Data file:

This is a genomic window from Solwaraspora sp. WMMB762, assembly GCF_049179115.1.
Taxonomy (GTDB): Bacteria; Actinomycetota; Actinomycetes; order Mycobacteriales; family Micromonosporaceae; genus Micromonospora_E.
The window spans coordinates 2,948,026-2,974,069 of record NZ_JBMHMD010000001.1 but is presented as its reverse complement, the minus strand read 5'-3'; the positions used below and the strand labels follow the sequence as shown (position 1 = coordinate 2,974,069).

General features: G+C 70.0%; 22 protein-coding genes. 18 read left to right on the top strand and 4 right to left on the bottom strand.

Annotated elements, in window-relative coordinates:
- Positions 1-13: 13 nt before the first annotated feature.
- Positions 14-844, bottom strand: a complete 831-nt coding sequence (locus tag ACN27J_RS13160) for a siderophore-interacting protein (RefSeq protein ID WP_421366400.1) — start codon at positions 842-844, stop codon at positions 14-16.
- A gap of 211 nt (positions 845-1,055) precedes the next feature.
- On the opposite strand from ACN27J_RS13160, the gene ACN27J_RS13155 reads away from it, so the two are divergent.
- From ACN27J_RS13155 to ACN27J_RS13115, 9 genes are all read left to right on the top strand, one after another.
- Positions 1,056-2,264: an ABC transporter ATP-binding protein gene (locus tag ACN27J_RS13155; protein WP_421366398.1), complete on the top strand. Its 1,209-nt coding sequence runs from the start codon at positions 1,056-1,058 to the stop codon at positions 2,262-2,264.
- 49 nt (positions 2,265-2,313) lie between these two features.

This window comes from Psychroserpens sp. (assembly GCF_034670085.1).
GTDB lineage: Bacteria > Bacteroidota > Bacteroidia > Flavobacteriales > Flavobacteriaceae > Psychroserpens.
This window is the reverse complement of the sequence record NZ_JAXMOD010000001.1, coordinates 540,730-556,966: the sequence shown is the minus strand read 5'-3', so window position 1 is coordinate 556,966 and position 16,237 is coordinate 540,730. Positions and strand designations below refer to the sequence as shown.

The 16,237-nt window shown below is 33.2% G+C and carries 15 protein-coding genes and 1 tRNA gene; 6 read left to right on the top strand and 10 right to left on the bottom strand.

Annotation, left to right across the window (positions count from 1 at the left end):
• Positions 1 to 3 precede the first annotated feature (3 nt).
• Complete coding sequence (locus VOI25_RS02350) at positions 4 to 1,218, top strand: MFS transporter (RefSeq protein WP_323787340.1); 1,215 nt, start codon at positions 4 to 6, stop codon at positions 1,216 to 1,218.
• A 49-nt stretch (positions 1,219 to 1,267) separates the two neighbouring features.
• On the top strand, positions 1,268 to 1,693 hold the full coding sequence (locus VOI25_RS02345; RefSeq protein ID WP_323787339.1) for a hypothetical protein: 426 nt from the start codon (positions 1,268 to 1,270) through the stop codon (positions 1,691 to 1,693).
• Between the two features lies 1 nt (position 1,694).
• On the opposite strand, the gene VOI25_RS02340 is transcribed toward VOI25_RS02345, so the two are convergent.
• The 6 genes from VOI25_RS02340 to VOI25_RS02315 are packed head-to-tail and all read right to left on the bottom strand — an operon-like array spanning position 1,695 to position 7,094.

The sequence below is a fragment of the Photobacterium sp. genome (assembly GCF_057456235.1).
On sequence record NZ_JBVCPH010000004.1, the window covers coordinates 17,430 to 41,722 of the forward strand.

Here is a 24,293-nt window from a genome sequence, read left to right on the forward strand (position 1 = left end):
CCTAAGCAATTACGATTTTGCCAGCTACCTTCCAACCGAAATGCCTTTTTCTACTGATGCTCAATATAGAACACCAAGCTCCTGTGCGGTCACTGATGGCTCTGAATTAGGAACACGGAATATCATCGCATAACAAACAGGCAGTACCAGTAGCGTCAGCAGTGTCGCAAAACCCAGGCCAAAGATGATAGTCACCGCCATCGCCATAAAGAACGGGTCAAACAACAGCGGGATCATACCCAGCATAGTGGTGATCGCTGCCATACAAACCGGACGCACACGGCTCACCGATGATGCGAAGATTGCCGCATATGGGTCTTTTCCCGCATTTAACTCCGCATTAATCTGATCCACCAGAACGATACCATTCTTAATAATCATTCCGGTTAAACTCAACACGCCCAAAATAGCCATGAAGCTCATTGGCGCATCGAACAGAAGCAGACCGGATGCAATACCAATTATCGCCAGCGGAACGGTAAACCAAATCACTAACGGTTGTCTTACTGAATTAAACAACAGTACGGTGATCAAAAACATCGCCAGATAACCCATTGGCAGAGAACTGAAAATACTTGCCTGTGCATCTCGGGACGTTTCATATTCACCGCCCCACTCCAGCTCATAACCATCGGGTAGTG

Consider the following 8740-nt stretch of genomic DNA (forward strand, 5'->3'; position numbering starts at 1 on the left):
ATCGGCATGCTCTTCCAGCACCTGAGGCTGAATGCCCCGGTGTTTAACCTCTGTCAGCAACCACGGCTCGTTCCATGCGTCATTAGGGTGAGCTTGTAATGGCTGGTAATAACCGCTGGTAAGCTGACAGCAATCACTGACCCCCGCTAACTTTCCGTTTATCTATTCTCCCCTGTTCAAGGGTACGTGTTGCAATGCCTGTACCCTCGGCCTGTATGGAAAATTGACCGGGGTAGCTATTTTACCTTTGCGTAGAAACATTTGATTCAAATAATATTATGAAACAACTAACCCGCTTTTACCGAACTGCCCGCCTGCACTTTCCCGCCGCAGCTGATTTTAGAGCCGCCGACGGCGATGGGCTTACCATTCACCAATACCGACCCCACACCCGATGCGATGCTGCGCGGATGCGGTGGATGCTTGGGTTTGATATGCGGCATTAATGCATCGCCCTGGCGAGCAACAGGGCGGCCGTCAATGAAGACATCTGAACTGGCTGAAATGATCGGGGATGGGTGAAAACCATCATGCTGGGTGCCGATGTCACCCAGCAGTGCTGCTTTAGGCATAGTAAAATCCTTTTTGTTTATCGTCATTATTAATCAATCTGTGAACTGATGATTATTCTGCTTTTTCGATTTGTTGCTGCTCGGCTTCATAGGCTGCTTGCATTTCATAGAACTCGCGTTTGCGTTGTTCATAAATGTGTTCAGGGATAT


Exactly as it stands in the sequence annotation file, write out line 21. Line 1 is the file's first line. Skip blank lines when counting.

• On the top strand, positions 1,268 to 1,693 hold the full coding sequence (locus VOI25_RS02345; RefSeq protein ID WP_323787339.1) for a hypothetical protein: 426 nt from the start codon (positions 1,268 to 1,270) through the stop codon (positions 1,691 to 1,693).